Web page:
A flock of 35 globally endangered black-faced spoonbills was spotted at a fish pond in Futian Mangrove Nature Reserve on Saturday, marking the largest community of the species documented on a single day during the 2020 International Black-faced Spoonbill Census, which was held between Friday and Sunday, Shenzhen Evening News reported.
Tian Suixing, a bird surveyor at the nature reserve, spotted the flock of black-faced spoonbills landing in a fish pond after finishing the regular counts carried out simultaneously among major wintering sites in Shenzhen that day. The number of birds gradually added up to 35 in a short time. He compared his findings with existing records and thereafter confirmed that the flock was the largest community spotted at the nature reserve on a single day.
“No black-faced spoonbill had been spotted at the fish pond during the census so far,” said Tian. “The water level of the pond had been lowered artificially over the past few days, making it more habitable for the birds.”
According to the organizer of the three-day census, simultaneous bird counts were carried out at Shenzhen’s wintering sites, including Shenzhen Bay Park, Futian Mangrove Nature Reserve and the estuary of the Shenzhen River, once an hour between 3:30 and 5:30 p.m. every day. Hong Kong Bird Watching Society (HKBWS) collected the data from the counts on a daily basis.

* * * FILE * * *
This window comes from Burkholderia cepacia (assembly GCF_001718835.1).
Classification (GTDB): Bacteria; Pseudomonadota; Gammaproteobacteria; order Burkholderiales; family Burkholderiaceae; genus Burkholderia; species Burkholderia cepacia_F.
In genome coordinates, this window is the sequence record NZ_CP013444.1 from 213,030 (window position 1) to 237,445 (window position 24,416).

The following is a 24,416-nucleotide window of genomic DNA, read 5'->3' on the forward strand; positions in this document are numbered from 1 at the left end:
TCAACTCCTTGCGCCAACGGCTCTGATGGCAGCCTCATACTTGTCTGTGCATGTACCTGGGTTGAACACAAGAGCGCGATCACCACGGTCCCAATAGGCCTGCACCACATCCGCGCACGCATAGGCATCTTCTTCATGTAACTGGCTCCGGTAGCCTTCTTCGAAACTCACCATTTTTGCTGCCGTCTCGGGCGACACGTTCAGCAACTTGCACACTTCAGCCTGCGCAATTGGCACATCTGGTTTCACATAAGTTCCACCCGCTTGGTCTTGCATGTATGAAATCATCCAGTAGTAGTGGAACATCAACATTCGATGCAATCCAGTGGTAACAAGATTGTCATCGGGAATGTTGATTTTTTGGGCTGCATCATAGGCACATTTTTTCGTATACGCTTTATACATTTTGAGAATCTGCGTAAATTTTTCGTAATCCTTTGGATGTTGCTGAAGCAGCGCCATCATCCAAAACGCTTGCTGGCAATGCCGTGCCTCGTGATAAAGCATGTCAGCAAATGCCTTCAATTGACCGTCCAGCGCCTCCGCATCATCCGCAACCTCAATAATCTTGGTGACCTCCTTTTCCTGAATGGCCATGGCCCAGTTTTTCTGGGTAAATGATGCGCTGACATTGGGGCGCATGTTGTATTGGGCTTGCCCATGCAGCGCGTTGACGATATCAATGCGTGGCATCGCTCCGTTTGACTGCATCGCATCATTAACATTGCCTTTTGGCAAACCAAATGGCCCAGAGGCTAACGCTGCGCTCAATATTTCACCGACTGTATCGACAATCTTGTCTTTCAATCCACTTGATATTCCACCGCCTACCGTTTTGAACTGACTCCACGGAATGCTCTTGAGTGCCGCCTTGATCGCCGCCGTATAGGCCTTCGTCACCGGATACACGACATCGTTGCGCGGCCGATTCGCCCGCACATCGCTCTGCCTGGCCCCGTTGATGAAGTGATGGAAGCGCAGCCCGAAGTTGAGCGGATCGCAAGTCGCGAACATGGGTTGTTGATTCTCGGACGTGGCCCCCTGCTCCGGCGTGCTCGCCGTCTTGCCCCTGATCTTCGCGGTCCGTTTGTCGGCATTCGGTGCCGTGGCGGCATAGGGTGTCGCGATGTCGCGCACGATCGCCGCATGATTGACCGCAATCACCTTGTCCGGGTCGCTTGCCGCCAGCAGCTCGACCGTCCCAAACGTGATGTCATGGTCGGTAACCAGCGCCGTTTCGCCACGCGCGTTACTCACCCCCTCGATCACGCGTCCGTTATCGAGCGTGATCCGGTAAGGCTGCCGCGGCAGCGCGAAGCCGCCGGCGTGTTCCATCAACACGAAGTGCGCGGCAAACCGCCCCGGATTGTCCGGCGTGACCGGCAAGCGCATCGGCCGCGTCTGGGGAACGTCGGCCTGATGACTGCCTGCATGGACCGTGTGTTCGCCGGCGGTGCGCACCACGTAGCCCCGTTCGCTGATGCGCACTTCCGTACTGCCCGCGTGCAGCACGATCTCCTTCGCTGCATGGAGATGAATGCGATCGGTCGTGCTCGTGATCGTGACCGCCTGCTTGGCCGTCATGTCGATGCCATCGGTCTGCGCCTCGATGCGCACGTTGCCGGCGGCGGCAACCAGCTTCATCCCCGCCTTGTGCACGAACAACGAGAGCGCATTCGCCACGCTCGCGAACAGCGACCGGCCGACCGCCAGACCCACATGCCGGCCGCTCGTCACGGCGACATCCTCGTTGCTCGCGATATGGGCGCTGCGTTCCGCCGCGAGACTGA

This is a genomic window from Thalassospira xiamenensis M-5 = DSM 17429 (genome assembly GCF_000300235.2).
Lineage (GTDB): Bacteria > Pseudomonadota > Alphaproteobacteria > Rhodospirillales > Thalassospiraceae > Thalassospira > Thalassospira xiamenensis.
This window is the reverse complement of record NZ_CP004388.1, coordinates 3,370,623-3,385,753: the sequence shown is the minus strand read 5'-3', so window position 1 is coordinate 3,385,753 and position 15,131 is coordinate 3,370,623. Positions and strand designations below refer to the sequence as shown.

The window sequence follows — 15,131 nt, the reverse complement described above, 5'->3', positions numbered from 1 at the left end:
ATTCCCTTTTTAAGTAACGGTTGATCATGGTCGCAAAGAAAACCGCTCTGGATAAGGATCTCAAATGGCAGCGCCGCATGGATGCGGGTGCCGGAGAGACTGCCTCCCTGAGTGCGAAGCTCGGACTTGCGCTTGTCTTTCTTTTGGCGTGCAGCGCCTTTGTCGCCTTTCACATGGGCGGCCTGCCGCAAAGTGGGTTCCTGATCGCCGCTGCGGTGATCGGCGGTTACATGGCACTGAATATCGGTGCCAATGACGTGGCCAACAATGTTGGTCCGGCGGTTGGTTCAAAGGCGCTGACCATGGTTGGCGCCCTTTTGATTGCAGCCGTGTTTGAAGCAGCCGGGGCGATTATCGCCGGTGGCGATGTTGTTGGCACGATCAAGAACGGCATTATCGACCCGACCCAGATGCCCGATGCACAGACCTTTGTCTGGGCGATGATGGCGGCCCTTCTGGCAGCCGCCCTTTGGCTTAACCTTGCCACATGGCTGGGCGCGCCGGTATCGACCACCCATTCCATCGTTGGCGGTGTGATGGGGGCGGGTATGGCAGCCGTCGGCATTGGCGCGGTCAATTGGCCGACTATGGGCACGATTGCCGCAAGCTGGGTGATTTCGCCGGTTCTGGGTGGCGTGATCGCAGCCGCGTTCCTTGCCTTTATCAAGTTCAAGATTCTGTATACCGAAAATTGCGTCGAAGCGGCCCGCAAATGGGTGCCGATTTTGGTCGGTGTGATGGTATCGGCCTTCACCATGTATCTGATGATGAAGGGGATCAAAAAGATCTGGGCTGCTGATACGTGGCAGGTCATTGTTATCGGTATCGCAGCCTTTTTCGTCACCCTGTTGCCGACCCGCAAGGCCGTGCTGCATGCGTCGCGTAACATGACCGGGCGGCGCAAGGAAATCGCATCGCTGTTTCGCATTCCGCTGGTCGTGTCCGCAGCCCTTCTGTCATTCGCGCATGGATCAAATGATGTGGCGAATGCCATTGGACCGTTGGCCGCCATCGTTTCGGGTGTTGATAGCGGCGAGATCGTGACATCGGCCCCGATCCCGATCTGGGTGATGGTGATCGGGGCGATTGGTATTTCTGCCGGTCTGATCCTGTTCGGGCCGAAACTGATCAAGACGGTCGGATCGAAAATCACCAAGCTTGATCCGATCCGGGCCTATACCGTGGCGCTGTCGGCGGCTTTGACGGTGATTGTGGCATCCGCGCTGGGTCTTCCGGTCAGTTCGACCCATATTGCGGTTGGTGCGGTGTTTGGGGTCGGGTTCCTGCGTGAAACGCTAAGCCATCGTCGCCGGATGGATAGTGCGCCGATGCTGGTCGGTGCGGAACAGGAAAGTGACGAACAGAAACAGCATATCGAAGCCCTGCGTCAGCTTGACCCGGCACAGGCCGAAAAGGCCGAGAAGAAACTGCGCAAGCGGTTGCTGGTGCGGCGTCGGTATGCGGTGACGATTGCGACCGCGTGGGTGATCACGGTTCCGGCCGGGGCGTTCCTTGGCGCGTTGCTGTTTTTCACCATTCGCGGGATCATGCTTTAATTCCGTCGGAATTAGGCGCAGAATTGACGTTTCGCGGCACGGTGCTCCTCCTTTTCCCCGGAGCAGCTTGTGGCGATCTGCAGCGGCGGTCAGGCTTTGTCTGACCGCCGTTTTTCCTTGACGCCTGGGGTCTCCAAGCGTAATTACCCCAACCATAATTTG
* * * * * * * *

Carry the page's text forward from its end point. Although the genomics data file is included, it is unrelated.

The inaugural edition of the International Black-faced Spoonbill Census was held in 1994 and recorded only 300 birds. The species was defined as “endangered” (EN) by IUCN Red List of Threatened Species according to the result. In 2019’s census, 4,463 black-faced spoonbills were recorded.
Yu Yat Tung, the research manager of HKBWS, foresaw that the species would be defined as “vulnerable” (VU) on the list thanks to the improving environmental and wildlife protection work in Asia.